Page title

“Comparative Mysticisms"

Main page content

Category

Conference

Date

May 21, 2022

Event Subtitle / Short Description

For more information and to register click on the following link.


https://comparativemysticisms.wordpress.com
 

Time/Location

9:45 am - 5:00 pm
Zoom

Sponsor(s)

Co-sponsored by the Department of Classics

Description

 The conference will include three panels that explore the importance of mysticisms from antiquity to modern time. Our first panel aims to examine how these vehicles of description move across media and genres and how these recurring patterns function alongside one another. The two papers on this panel take their examples from pre-modernity, and both try to place their monuments (the works of Dionysius the Areopagite and Ste. Foy in Conques) in their full sensory context. The second panel addresses how the individual event becomes public and what happens in its aftermath. These sensuous metaphors are embedded in the physical, the site of political experience. Although these stem from individual, private experiences, they require a common corporeality, a sense of oneself as embodied in a social community, and the movement from private to public life must be enacted in some manner. Both papers consider the fundamental issue of group experience and embodiment: the one synchronically (the case of late antique Jewish poetry) and the other diachronically (Chinese Buddhism across time and place). In the third and final panel, our speakers explore the movement of mystical events into new contexts. After the initial experience, mystical encounters take on lives of their own: they spread and adapt. Through such a movement, however, they take on different meanings and are re-interpreted to fit new situations. The papers in panel complicate understandings mysticism as universal or generalizable: one locates a particular French mysticism that runs the course of modernity up through the works of Georges Bataille and the other asks what “mysticism” means in the twenty-first century and how it might be understood as an ongoing phenomenon.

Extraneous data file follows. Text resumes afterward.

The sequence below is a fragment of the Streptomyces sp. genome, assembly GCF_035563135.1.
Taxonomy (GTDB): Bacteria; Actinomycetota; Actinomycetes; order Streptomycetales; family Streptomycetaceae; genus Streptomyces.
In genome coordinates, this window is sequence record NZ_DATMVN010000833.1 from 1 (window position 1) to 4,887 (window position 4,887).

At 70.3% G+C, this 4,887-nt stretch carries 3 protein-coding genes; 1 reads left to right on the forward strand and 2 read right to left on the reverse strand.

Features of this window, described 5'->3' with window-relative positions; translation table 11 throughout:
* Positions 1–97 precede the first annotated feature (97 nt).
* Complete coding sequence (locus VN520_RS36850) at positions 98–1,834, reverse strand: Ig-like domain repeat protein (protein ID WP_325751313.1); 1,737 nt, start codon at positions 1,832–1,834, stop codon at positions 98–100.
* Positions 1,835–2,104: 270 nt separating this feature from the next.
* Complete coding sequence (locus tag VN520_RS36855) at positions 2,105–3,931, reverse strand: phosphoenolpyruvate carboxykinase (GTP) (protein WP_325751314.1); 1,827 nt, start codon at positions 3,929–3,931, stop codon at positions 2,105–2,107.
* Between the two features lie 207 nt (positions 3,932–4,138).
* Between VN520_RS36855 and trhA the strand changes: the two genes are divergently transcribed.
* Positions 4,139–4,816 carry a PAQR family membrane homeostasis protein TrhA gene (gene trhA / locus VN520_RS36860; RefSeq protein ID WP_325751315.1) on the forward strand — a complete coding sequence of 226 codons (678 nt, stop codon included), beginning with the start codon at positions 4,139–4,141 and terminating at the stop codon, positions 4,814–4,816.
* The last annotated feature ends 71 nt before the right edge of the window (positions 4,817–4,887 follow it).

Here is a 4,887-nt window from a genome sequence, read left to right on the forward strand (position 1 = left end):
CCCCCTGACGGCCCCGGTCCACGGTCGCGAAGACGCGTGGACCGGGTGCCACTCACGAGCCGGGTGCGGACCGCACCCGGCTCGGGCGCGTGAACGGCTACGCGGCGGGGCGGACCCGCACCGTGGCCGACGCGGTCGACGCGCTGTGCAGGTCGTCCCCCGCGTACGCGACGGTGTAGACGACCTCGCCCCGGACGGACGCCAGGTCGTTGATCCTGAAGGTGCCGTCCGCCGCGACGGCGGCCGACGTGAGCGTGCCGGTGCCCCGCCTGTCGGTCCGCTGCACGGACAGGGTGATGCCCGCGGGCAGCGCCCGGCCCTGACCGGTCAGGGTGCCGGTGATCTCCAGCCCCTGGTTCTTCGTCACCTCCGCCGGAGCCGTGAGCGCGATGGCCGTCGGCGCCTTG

If you have any questions, please contact us: Jiani Fan (jianif@alumni.princeton.edu) and Nikolas Churik (nchurik@princeton.edu).